Patients before politics

The need for collaboration in the wake of Paterson

The relationship between the private hospital sector and the NHS is at a crossroads. The publication last month of the much-anticipated inquiry into the shameful activities of the jailed breast surgeon Ian Paterson was the latest episode in a long-running saga of reputational disasters that have plagued the private sector for years – but the health service was also singled out for criticism. Junior health minister Nadine Dorries was quick to “acknowledge the failure of the entire healthcare system to protect patients from Ian Paterson’s malpractice and to remedy the harms”.

The private acute sector has had little excuse for not getting its clinical governance house in order. For years, independent providers have been accused of being little more that bed and breakfast facilities where unaccountable surgeons bring their patients.

At some of the busier private hospitals, it is estimated that each consultant is worth around £380,000 a year to the provider and many say it has hardly been in their interests to question too deeply the nature of the procedures taking place on their premises. After all, there is no shortage of private sector beds to which an aggrieved doctor could transfer his allegiance.

This arm’s length relationship with clinicians also leaves providers open to accusations of callous abrogation of responsibility when things go wrong. As David Rowland of the Centre for Health and the Public Interest said in the wake of the report’s publication: “Unlike in the NHS, hospitals private hospitals do not directly employ the consultants who work in them. Hospitals can therefore argue that they are not responsible for their freelancer’s actions.”

The last chance saloon

But with the Paterson scandal, the penny seems to have dropped and the private acute sector is to be applauded for now taking positive action. The Independent Healthcare Providers Network has established the Medical Practitioners Assurance Framework, to oversee medical practitioners working in independent hospitals.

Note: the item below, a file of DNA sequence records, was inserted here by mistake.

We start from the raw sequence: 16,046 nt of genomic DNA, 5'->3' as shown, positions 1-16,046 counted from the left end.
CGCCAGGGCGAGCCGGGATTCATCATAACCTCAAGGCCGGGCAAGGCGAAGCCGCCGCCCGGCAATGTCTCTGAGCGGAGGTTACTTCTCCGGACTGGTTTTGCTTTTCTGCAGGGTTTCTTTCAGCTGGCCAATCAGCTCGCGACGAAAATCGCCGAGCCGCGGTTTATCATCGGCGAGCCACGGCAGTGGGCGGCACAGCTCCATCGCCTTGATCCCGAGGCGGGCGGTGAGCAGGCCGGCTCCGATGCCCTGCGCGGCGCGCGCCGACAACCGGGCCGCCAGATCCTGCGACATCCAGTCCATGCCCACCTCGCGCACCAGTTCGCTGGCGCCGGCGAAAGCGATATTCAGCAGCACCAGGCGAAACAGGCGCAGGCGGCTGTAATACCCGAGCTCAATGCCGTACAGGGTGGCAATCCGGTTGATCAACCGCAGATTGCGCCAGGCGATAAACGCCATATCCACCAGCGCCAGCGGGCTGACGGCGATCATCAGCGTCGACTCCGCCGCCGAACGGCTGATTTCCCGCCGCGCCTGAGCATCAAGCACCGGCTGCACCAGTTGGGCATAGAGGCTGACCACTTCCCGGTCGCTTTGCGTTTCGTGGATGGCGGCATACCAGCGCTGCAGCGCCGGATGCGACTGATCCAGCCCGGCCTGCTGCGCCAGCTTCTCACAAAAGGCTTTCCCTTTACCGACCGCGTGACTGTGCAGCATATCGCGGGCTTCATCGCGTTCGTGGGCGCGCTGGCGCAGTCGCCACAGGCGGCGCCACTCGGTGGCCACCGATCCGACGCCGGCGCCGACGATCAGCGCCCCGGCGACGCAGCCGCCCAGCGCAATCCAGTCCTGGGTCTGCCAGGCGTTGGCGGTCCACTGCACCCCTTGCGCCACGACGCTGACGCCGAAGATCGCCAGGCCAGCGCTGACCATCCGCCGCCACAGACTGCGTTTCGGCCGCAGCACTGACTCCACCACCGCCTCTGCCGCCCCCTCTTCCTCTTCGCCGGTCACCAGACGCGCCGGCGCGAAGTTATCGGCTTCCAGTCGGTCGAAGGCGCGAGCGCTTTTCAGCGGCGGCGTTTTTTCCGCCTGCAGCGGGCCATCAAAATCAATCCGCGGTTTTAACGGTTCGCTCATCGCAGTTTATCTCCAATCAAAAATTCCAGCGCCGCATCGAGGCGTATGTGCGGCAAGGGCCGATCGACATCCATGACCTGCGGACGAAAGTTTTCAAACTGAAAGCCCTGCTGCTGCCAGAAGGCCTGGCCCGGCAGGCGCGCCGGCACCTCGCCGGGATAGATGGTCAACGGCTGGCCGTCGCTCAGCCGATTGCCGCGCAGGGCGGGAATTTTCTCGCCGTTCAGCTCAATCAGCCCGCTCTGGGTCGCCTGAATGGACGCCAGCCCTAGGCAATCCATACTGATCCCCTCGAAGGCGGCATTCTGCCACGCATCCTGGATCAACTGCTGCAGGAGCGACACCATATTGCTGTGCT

Crucially, this will involve sharing concerns with the NHS in a two-way process that will quickly identify unsafe or rogue clinicians like Paterson.

Andrew Vallance-Owen, chair of the Private Healthcare Information Network, sums it up when he says “data reporting and clinical governance too often remains fragmented. A single repository of whole practice consultant information, available to managers and healthcare professionals will support better clinical governance and help identify patterns of poor care at an earlier stage. It is vital that this is also available to the public in an accessible and understandable way.”

Rather than introduce sweeping statutory reform, Nadine Dorries calls for greater collaboration using current mechanisms. “Patient safety is a continual process of vigilance and improvement,” she says. “The inquiry does not jump to a demand for the NHS and the independent sector to invent multiple new processes, but to actually get the basics right, implement existing processes, and for all professional people to behave better and to take responsibility.”

This will no doubt be a relief to investors who perhaps were wary of stringent sector reform but we are probably in the last chance saloon when it comes to private hospitals getting their own house in order.

In the past, the NHS and the private hospital sector have tended to view each other with suspicion with little if any sharing of information. This clearly needs to change if patient safety is to improve. The private sector is showing willing; let’s hope the heath service is equally keen to collaborate. The truth is that, political considerations aside, they need each other. 

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